4. Collect power data at second power setting, 215W, using the same steps.
  5. Collect power data at third power setting, 280W, using the same steps.
  6. Optional: Collect repeat power data at 215W and 150W if time, energy, and motivation permit.
The order of testing the power meters was:
  1) Stages Shimano 105 7000 Gen 3 power meter
  2) Stages Shimano 105 5800 Gen 2 power meter
  3) Stages Shimano Ultegra 6700 Gen 1 power meter

4) A fourth run was done with a repeat of (1), the 105 7000 Gen 3 power meter, to check the repeatability after a PM re-installation.


Cross calibration of Stages power meter using Wahoo Kickr


You can see from the plot above, that there's a fair amount of variation seen in the results, not just between the three power meters but also some significant changes seen in the repeats.  Ideally, the repeats should be very close to the first recordings, so what can we learn from this?

Starting with the repeats, the installation repeat run gave some differences of 2-11 Watts between run (1) and run (4) for the same power meter. There are several possible explanations for this difference that I can think of:

Explanation 1) The Stages power meter calibration drifted between runs 1 and 4.  This is unlikely because both runs were done with exactly the same protocol, so there is no additional usage of the PM that should cause a drift. For example, it was no warmer on the 4th run, having been inactive for 45-60 minutes.  Also, the differences between the powers are not consistent across the range, so it's not a parallel offset that would otherwise indicate a calibration drift.

Explanation 2)  The Wahoo Smart trainer has drifted.  Again, I think this is unlikely because if this were true, I'd again expect a constant parallel offset to be seen between runs 1 and 4.

Explanation 3) The most likely hypothesis is, I think, that both runs are subject to small changes in my left/right leg balance, with random changes affecting the results.  For example, if at 150W I have a 48/52% left/right leg split, then the left leg produces 72W, the right leg produces 78W to create the 150W (real) power total. However, the Stages PM always assumes the right leg also produces the same as the left, 72W, so the Stages PM would give a total power of 144W. If that L/R balance then swings by 4% to 52/48% L/R instead, then the left leg produces 78W, the right leg produces 72W, but the Stages PM gives a total power of 156W.  So a swing of 2% asymmetry to the left, to 2% assymmetry to the right, will create an apparent power difference of 12W for the same actual 150W power total in both cases.  If the target power is higher, say 280W, that same swing would be higher, 22.4W.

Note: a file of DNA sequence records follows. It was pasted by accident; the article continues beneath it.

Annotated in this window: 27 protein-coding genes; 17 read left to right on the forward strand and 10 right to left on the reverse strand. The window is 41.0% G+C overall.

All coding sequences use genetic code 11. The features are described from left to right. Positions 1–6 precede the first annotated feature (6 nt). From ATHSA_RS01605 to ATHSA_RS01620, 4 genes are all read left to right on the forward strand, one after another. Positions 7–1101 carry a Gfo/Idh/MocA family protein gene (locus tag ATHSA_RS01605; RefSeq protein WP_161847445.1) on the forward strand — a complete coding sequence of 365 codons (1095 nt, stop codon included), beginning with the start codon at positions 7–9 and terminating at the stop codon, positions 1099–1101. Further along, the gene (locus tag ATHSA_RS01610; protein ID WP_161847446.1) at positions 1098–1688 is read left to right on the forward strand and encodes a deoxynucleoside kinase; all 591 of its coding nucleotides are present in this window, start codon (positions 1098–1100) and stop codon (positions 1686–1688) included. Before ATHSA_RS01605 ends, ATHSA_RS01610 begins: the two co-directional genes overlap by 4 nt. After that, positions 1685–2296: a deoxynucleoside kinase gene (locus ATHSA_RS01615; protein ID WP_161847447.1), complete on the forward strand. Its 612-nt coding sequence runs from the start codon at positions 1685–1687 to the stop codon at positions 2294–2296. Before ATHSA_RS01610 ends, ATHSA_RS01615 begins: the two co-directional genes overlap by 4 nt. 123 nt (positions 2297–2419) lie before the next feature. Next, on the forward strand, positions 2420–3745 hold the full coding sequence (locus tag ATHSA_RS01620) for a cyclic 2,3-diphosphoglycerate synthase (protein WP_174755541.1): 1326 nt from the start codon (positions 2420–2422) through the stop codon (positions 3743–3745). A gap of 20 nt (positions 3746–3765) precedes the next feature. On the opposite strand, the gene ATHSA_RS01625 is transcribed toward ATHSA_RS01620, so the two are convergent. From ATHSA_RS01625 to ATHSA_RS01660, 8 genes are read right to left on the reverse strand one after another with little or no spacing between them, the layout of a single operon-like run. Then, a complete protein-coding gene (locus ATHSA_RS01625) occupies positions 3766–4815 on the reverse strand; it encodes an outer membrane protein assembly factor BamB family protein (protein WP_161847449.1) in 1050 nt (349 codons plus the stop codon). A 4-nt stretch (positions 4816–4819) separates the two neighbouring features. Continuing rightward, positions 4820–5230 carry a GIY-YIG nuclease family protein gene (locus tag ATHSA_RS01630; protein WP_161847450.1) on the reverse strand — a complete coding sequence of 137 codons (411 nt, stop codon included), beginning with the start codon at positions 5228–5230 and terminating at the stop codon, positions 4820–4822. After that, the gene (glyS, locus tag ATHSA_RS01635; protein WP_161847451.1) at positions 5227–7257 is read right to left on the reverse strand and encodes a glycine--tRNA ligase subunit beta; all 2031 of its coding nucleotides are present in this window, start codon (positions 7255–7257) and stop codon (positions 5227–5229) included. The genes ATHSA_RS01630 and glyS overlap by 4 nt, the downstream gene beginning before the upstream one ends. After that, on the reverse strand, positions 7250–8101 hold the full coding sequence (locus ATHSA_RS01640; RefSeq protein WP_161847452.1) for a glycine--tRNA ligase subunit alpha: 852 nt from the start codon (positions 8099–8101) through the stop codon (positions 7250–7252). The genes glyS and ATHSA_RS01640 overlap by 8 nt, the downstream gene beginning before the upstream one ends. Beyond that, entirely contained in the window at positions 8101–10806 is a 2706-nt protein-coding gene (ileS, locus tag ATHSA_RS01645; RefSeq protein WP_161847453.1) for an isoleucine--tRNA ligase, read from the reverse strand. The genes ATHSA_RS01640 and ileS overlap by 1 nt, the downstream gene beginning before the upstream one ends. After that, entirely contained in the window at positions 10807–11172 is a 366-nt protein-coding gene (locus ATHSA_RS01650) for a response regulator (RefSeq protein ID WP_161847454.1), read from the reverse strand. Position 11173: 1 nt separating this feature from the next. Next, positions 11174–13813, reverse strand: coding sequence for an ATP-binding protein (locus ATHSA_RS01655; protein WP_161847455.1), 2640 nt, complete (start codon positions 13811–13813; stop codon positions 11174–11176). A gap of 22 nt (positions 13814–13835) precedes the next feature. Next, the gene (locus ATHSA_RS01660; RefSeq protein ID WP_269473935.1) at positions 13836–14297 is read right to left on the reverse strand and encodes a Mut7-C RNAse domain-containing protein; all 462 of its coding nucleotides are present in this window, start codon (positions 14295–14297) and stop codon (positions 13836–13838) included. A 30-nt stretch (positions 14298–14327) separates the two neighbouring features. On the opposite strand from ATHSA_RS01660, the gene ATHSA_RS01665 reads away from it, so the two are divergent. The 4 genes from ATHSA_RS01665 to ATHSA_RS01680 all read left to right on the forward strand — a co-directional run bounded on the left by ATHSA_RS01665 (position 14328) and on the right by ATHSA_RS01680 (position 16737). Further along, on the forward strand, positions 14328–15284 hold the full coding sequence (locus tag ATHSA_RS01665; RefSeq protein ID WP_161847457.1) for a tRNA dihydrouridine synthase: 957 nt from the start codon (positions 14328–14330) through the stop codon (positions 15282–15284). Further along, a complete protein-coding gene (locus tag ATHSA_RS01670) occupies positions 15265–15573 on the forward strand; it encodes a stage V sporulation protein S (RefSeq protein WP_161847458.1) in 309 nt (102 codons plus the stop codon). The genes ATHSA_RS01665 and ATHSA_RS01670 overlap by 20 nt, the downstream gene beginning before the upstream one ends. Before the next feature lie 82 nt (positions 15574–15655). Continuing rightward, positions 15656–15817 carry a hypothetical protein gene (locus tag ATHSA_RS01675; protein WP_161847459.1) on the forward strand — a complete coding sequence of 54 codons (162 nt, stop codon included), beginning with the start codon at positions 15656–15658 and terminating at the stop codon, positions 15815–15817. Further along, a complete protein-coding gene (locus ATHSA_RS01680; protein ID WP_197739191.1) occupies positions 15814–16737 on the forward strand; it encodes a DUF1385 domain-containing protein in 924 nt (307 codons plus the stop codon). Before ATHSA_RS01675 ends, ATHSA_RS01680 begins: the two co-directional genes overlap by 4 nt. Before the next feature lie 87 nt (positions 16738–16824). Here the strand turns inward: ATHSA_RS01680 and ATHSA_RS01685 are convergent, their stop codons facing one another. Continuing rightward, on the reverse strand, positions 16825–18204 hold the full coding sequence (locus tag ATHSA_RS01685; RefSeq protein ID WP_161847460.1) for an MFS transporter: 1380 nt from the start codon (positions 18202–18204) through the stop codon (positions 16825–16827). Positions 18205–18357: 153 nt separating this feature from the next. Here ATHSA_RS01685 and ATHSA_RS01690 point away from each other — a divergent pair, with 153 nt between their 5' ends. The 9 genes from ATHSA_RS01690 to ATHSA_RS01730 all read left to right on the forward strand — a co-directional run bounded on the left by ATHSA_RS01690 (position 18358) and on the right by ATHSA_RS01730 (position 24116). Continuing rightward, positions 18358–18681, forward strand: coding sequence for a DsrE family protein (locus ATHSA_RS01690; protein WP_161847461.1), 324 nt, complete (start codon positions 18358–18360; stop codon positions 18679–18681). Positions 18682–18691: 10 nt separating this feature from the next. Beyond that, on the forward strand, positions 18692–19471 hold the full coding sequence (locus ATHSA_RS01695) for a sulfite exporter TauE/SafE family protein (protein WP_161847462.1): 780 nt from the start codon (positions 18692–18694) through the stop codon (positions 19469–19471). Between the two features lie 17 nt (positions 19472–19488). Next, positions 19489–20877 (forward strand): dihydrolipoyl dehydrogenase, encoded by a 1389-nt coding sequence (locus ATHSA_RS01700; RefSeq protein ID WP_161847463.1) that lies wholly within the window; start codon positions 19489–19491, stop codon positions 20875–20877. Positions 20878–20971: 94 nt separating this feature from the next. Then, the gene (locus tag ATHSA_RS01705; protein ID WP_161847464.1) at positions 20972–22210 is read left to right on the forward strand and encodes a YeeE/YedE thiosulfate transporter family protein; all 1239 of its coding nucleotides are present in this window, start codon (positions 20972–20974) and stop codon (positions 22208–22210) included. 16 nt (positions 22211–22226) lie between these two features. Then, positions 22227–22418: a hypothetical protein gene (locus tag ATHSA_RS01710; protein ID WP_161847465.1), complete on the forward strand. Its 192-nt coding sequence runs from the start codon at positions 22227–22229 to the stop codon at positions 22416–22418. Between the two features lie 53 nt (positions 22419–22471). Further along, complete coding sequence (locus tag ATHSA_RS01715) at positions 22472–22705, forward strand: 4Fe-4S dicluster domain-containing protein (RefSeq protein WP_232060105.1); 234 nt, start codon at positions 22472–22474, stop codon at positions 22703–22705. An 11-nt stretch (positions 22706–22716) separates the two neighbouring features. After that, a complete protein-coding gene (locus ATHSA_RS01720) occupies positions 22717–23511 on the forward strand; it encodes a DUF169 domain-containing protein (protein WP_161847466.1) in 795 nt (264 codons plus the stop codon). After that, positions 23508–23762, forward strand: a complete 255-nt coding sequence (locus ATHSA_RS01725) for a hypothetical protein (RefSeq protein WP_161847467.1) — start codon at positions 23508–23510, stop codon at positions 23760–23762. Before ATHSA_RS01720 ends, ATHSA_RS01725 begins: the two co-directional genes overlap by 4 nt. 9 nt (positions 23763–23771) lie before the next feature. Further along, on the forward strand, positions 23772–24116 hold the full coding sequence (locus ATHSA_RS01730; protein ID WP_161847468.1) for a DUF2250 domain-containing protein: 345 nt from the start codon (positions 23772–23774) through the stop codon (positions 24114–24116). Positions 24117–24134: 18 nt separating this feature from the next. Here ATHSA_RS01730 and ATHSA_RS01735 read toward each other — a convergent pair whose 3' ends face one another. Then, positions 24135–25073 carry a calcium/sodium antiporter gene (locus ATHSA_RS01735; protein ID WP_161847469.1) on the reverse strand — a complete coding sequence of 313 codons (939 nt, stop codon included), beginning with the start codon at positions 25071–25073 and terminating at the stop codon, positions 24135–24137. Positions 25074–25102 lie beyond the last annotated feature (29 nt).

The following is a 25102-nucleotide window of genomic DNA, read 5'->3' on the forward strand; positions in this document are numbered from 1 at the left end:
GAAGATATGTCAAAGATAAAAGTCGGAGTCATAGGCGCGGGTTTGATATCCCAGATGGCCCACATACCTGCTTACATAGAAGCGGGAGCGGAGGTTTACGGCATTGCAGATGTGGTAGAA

I think this is third explanation, of random small changes to the L/R leg imbalance, is the most plausible explanation of the 2-11 Watt variation seen in the installation repeat. It also explains why similarly large differences are seen in the repeats that were done before uninstalling each power meter (step 6 in the method).

Power meter differences

The differences between the power meter results has to be considered with a view of these repeatability results.  However, even considering the repeatability, and the uncertainty that it introduces, I feel the Gen 2 105 power meter (the red data points) is reading higher that the other two PMs.  Although its difficult to be conclusive, I would say the the Gen 2 105 PM is reading around 10-Watts higher than the other two.

This isn't a huge difference, but it is large enough that I'll need to take it into consideration when riding close to my limit, close to threshold.  This Gen 3 105 PM will go onto my gravel bike, with the Gen 2 staying on my Road bike, which I use for most training, FTP tests etc.  I will therefore have to keep in mind that the power values on my gravel bike may read a little low compared with what I am used to on my road bike, for the same effort level.